Cray Inc. is building a supercomputer for federally funded scientific research under a contract valued at $188 million that was originally won by IBM.
This system, which will be capable of a peak performance of 11.5 petaflops when it is completed next year, will be built with 49,000 processors from Advanced Micro Devices, Cray said in its announcement Monday. A petaflop equals one quadrillion floating point operations per second.
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The AMD chips that will be used in this system were released Monday as the new 6200 and 4200 series Opteron processors, formerly code-named Interlagos.
Cray and AMD weren't originally part of the supercomputing project called "Blue Waters." In August, IBM ended a four-year contract to build a petaflop-scale supercomputer at the University of Illinois' National Center for Supercomputing Applications (NCSA) over the project's scope and its cost. The termination was announced jointly after both sides said they "could not come to a mutually agreed-on plan."
This left the NCSA without a computer for its 88,000 square-foot data center as well as for its 25 scientific teams building applications to scale across tens of thousands of compute cores.
After the termination of the IBM contract, Bill Kramer, deputy director of the Blue Waters project, said "we went into full mobilization mode throughout the entire university" to find a replacement.
The National Science Foundation, the project's major funder, approved a new hardware plan last week, Kramer said.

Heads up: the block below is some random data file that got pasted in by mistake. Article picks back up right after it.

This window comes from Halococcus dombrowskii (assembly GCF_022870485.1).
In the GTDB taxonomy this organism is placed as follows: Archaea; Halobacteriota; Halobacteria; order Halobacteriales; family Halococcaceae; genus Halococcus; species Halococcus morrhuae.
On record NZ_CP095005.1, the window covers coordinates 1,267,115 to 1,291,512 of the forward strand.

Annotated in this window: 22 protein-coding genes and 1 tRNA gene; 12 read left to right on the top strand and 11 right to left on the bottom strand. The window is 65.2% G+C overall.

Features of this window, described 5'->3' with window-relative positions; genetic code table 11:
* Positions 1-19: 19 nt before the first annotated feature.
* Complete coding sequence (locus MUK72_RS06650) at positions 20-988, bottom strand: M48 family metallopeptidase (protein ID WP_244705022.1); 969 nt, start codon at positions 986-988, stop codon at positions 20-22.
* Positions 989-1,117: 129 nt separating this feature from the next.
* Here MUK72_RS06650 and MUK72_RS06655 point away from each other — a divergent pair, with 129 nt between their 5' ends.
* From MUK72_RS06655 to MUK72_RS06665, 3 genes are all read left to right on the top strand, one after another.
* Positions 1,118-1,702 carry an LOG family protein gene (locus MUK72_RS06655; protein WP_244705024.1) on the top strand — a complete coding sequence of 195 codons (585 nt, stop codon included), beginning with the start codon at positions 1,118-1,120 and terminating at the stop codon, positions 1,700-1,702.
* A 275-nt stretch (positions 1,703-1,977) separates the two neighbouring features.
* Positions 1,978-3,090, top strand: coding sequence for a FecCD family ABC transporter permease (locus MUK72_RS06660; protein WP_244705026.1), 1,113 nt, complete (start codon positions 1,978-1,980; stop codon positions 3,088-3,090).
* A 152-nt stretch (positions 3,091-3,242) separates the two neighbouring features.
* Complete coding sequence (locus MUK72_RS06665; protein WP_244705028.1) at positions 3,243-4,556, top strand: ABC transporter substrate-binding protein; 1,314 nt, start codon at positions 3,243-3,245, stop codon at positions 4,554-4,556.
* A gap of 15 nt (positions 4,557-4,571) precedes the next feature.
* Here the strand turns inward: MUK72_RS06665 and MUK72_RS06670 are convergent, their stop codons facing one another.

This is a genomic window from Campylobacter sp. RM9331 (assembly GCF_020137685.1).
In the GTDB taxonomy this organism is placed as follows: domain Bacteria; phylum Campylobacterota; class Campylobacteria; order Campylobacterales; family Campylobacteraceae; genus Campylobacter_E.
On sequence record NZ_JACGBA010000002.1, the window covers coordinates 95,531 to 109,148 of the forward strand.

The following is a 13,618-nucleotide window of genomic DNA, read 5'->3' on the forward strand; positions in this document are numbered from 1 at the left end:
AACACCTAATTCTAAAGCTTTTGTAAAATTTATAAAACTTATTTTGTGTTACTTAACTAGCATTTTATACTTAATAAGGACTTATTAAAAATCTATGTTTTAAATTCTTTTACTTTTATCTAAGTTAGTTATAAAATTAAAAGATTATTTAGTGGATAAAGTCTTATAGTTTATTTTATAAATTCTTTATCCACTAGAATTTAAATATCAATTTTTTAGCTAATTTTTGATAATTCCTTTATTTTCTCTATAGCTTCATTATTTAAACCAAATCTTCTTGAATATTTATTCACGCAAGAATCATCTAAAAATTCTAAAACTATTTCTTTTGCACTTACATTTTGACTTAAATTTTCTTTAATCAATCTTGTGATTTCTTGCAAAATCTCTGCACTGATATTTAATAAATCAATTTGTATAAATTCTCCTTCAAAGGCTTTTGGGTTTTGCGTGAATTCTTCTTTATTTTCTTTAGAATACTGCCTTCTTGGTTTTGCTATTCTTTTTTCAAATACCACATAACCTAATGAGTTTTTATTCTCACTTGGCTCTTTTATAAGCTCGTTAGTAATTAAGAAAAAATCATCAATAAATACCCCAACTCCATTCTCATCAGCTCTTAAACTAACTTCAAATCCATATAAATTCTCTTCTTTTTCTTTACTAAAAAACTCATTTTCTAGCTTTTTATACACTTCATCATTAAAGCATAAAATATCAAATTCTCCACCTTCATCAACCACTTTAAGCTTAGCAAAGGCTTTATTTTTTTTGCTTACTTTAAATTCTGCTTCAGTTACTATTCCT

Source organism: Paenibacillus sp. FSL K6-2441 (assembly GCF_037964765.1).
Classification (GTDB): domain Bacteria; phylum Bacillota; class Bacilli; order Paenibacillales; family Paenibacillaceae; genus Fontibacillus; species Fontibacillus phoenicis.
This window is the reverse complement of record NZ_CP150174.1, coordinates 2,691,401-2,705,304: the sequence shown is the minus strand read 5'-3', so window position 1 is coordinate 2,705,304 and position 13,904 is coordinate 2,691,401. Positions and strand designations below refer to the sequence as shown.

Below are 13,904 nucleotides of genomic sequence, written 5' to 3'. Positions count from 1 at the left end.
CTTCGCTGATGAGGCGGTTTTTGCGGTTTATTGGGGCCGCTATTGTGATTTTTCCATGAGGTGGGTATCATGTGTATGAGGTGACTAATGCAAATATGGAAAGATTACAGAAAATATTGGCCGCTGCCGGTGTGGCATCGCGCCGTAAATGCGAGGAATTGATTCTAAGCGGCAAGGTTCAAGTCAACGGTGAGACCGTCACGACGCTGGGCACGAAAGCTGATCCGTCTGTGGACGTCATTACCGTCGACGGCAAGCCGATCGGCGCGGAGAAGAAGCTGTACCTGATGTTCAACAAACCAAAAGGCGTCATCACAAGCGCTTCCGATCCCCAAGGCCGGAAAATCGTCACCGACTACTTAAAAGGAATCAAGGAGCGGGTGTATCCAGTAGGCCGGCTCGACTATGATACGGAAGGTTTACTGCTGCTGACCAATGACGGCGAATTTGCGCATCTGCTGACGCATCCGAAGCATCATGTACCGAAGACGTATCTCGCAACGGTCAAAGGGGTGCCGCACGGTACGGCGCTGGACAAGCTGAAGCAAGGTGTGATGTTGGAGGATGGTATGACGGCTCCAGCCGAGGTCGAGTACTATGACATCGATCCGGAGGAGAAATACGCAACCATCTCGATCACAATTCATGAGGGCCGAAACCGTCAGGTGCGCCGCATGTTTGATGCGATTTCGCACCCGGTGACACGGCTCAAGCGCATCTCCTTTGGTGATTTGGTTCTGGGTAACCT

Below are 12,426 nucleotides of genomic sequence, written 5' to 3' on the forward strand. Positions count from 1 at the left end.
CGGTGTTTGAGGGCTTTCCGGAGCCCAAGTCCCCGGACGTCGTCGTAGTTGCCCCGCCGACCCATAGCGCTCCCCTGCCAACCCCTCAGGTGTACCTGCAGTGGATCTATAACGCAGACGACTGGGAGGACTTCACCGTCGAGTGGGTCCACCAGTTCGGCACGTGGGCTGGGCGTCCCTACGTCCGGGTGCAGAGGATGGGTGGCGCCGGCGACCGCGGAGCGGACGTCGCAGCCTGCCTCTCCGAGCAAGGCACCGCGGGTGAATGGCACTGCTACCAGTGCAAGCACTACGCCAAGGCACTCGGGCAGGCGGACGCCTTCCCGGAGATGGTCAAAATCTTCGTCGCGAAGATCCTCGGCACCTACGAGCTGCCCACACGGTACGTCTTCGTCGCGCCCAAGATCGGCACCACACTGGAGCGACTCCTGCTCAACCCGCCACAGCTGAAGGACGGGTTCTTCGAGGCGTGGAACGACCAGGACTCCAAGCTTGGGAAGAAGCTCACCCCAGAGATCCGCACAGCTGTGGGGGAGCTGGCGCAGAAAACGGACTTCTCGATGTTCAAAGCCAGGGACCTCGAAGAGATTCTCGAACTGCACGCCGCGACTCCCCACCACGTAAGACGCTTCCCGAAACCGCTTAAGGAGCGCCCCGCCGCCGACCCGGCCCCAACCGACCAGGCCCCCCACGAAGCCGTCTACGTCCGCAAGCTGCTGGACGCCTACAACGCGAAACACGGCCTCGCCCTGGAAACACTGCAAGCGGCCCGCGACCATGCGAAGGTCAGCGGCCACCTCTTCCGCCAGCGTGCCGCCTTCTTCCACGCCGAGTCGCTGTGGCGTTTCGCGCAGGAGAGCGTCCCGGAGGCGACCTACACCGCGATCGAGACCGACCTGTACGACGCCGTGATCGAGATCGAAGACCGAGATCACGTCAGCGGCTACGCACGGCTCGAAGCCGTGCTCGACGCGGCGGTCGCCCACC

Cray was hired, in part, because it could meet the original schedule to have a system running in 2012 and do it within the initial overall project budget of $208 million. Cray is deploying about 300 of its XE6 cabinets, which will run the AMD processors and a future version of its XK6 supercomputer with Nvidia's Tesla GPU chips.
"This is going to be the largest x86 system in the world," said Barry Bolding, vice president of storage and data management at Cray.
In October, Cray was awarded a $97 million contract from the U.S. Department of Energy's Oak Ridge National Laboratory to build a system, also using AMD chips and Nvidia GPUs, that may eventually deliver up to 20 petaflops.
The system will be installed in phases, with an initial deployment as early as January. It is expected to be completed by the middle of next year.
The high-performance computer (HPC) market has always been important to chip makers, but especially AMD. When it released Opteron in 2003, the first 64-bit x86 compatible server chip, some of its initial big sales were to HPC users.
This latest release increases the number of processor cores from 12 to 16.
Nathan Brookwood, principal analyst at Insight 64, said AMD's chip offers more performance in the same socket, which means existing users can upgrade, but at the same power needs.